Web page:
Strategic response to BAE-EADS merger failure follows fears UK will miss out on multibillion-pound manufacturing windfall
Ministers and the British aerospace industry are preparing a co-ordinated response to the collapse of the £28bn merger between BAE Systems and EADS, the owner of Airbus, amid fears the UK will miss out on a multibillion-pound manufacturing windfall from the next generation of passenger aircraft and helicopters.
The government and UK-based aerospace companies including Rolls-Royce, GKN, Bombardier and AgustaWestland are drawing up a renewed strategic push for the industry that could be unveiled this month. It comes as the business minister, Michael Fallon, prepares to outline an export strategy for the marine industry on Monday.
Aerospace has been the focus of significant behind-the-scenes attention from the government in recent months. The forthcoming announcement is thought to include plans for an aerospace research centre, in addition to the centre of excellence for aerodynamics announced by George Osborne last year. It is understood the funding for the new centre was close to being announced in last year’s autumn statement but now could be unveiled this month.
The new strategy will be an update on the Reach for the Skies document published last year by the Aerospace Growth Partnership, a body that brings together government ministers, officials and UK-based aerospace companies including Rolls-Royce, the aircraft engine maker; Bombardier, which makes plane wings in Belfast; GKN, the components supplier; and AgustaWestland, the Yeovil-based helicopter maker.
The business secretary, Vince Cable, launched the document at the Farnborough airshow last year, alongside a £120m investment in the industry, which included £40m for a green engine programme led by Rolls-Royce.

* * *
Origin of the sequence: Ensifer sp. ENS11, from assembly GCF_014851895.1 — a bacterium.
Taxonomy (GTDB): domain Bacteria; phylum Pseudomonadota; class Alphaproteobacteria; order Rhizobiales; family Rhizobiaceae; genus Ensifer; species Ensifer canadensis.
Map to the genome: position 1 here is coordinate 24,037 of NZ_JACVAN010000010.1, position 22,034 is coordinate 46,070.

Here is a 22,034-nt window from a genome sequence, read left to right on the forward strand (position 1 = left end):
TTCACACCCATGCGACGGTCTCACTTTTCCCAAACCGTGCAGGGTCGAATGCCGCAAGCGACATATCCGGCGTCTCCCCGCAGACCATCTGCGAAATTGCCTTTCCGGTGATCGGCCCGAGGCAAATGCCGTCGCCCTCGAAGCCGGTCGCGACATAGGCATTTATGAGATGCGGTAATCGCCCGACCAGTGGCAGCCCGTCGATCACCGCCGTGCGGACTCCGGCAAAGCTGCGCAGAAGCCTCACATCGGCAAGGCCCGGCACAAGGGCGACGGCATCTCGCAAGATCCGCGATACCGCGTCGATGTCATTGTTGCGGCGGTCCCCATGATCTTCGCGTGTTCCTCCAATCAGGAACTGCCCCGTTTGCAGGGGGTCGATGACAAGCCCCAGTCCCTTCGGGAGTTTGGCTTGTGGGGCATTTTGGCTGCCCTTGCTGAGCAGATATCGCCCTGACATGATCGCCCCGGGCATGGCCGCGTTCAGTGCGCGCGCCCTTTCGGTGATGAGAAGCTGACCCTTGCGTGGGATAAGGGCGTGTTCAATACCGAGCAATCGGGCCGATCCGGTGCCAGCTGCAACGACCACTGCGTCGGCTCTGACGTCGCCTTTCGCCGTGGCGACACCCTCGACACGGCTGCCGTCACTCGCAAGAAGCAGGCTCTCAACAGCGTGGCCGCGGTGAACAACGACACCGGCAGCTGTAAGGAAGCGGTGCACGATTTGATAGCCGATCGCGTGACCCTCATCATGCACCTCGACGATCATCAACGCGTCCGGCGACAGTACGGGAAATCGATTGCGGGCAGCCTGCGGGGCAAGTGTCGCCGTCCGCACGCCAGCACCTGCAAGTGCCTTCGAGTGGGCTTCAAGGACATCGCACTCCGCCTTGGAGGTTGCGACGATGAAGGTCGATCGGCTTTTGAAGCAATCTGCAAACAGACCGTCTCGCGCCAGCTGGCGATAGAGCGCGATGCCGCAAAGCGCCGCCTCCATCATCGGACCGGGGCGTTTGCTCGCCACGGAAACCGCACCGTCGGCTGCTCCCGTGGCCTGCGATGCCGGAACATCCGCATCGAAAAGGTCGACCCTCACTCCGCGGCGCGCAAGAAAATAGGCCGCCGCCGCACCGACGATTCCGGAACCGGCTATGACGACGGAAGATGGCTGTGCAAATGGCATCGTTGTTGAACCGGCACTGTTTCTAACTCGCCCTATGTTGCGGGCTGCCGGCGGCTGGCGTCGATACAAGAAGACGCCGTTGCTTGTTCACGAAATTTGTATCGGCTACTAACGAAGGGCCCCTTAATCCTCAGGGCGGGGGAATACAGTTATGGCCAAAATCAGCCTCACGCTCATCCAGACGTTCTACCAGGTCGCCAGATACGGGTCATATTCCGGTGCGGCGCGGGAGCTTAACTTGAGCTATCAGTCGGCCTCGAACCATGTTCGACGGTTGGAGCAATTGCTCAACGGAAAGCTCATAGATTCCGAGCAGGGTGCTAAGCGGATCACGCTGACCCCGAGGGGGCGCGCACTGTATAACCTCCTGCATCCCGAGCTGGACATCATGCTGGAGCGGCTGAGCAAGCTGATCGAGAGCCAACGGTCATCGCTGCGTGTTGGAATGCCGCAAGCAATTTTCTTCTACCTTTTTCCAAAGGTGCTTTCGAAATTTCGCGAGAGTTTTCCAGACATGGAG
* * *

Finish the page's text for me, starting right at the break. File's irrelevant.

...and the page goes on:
The government is determined to push ahead with its commitment to the UK aerospace industry, the second largest in the world with 100,000 directly employed people, after the collapse of the deal between BAE, Britain’s largest defence contractor and manufacturing employer, and EADS.
The transaction was expected to guarantee the continuation of Airbus production work in Britain, which was a key reason for David Cameron’s enthusiastic support for the deal.
The UK accounts for about 15% of Airbus production, with the remainder carried out in France, Germany and Spain – countries that are also shareholders in EADS and control nearly 50% of the company. After political wrangling collapsed the BAE-EADS deal, Angela Merkel’s aerospace adviser, Peter Hintze, said pointedly the future of EADS would lie with close co-operation between the French and Germans.
Consequently, there are fears that the next major Airbus project, a short-haul passenger jet dubbed A30x, will see work transferred to France, Germany and Spain, away from Airbus’s UK sites in Broughton and Filton, which account for the majority of Airbus’s 10,000 employees in Britain.
It is believed that ministers have been won over by warnings from aerospace industry executives that decisions over research and development for projects such as the A30X, as well as the ensuing production plans, could be made before the end of this decade.
With emerging superpowers such as Brazil and China keen to get a foothold in the aerospace market, the UK industry is warning that it must retain its competitive and technological edge to win that work. Aerospace executives believe the industry in Britain has four strengths that need further multimillion-pound investment to remain world class: wings, engines, electronic systems, and airframe components.
The concerns over aircraft also extend to Britain’s world-class helicopter industry. The AgustaWestland site in Yeovil employs 3,500 people and is a candidate to build the next generation of military and civilian helicopters, but there are concerns the UK will lose its competitive edge in helicopter manufacturing – the only aircraft made in the UK in its entirety – because of cutbacks in military spending or procurements by the Ministry of Defence going outside the UK.
The aerospace announcement is likely to be followed by more strategic plans for other industries as the government rebuts criticism that it is failing to produce a growth strategy for the economy, or put serious financial and political weight behind its call for a “march of the makers” that will tilt the UK economy away from services such as banking.
The feeling among aerospace and automotive executives, for instance, is that the government should be realistic and concentrate on at least retaining Britain’s strengths in those areas, rather than expecting to trigger exponential growth in the face of global competition.